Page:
Did you know that an abnormal amount of natural hair and scalp disorders are misdiagnosed each year? One of the most common misdiagnosed conditions is dandruff.
For example, often we overlook symptoms that are more accurately associated with seborrheic dermatitis, writing it off as dandruff and deciding to move forward with a self-diagnosis.
Do you remember the old Head and Shoulders commercials from yesteryear?
The premise of those commercials was very simple. Use Head and Shoulders shampoo, and you would wash away the often-embarrassing dandruff flakes. I am not bashing Head and Shoulders because I imagine that they have good products.
However, like many commercials, they play on the emotional appeal of the individual watching the commercial, which is actually good marketing.
The product appears to solve a problem that you have, so you give it a chance to live up to the claims.
What is Dandruff?
Dandruff is not contagious, and most of the time it is not a serious condition.
It is a very common scalp condition that causes the skin on your scalp to itch and flake away. In simple terms, dandruff is a scalp reaction that causes the natural cycle of skin replenishment to occur more quickly on your scalp.
Obviously, it can be embarrassing to have noticeable dandruff flakes present in your hair and on your shoulders, but typically it can be controlled.
If you only have a mild case of dandruff, you will probably be just fine by shampooing your hair regularly with a gentle shampoo.
However, if you have a more severe case of dandruff, medicated shampoos or physician assistance may be necessary.
Identifying Dandruff and Potential Causes
Dandruff is a condition that is usually simple to diagnose. If there are flakes of dead skin present in your hair and on your shoulders coupled with an itchy scalp, there is a good chance that you have dandruff.
The climate can also impact the condition. Fall and winter months are usually the most difficult times of the year for people with dandruff due to indoor heating contributing to dry skin and scalp. Typically, statistics show that the condition will improve during the summer months.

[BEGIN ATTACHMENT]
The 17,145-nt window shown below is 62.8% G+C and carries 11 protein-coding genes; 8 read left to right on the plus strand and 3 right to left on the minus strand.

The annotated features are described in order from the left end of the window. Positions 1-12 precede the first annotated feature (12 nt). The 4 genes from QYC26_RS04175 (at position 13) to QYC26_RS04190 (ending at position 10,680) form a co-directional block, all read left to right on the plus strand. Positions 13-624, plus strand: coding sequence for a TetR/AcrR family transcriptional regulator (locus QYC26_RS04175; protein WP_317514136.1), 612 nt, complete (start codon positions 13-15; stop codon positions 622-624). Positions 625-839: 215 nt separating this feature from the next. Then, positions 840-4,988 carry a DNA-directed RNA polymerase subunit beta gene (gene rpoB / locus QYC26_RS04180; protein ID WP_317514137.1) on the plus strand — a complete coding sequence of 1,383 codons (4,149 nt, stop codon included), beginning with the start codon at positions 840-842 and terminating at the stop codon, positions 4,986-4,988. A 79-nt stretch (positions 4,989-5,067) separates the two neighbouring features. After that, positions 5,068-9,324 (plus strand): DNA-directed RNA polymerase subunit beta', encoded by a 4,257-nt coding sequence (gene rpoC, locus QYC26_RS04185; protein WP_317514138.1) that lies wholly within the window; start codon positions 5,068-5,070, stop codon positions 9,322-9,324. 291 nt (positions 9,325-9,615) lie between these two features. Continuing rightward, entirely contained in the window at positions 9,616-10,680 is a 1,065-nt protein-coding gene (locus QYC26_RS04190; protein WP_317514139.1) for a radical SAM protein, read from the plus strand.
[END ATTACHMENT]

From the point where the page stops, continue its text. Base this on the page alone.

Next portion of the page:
When is Dandruff Extreme?
If you only have a mild case of dandruff, it is typically not necessary to visit the doctor. My advice is to find a gentle shampoo and begin shampooing your hair regularly (weekly is a good start) and adjust as needed based on the results.
However, if you’re regularly shampooing your hair and it doesn’t seem to help much or if your scalp condition becomes more severe (red, tender or swollen), then it’s time to visit your medical doctor or dermatologist.
There are skin conditions like seborrheic dermatitis that resemble dandruff to the layman and should only be diagnosed by a physician or dermatologist. This type of diagnosis generally requires a visual examination of your hair and scalp by a trained medical professional.
Potential Causes of Dandruff-like Symptoms
There are several potential causes of dandruff. Below are the most common causes:
Sensitivity to Certain Hair Product Ingredients
Experiencing sensitivity to specific ingredients within hair care products that contact the scalp (contact dermatitis) is a common cause of dandruff-like symptoms. This is a great example of why writing down what you put in your hair is so important.
Using certain ingredients too frequently may also irritate your scalp. For example, paraphenylenediamine is an ingredient that has been known to appear in some hair care products. It is a common culprit of itchy, scaling scalp. It’s important that you determine which hair care ingredients are causing problems for your scalp.
Infrequent or Inadequate Shampooing
Infrequent or inadequate shampooing can lead to a dirty scalp due to the potential product build-up and the accumulation of oils and skin cells on your scalp. Be sure to shampoo your hair regularly to prevent this potential cause of dandruff.
Understanding the Impact of Dry Skin Issues
Dry skin has always been a potential cause of dandruff. The problem is exacerbated in the winter months when the air outside is cold and our houses are often heated. This scenario is ripe for itchy, flaking dandruff.
It is important to note that the flakes that you will see from dry skin are usually smaller and less oily than the flakes from other causes of dandruff. If you have dry skin on other parts of your body – like your arms, legs and back – there is a greater probability that you will encounter this form of dandruff.
Seborrheic Dermatitis (also Seborrheic Eczema)
Seborrheic dermatitis, an inflammatory skin condition, can affect oily areas of the body including your eyebrows, ears, nose, groin, armpits and breastbone. Additionally, this condition has been known to produce flaky, dandruff-like scales on other oily areas of your body including the scalp. Seborrheic dermatitis is commonly misdiagnosed as dandruff.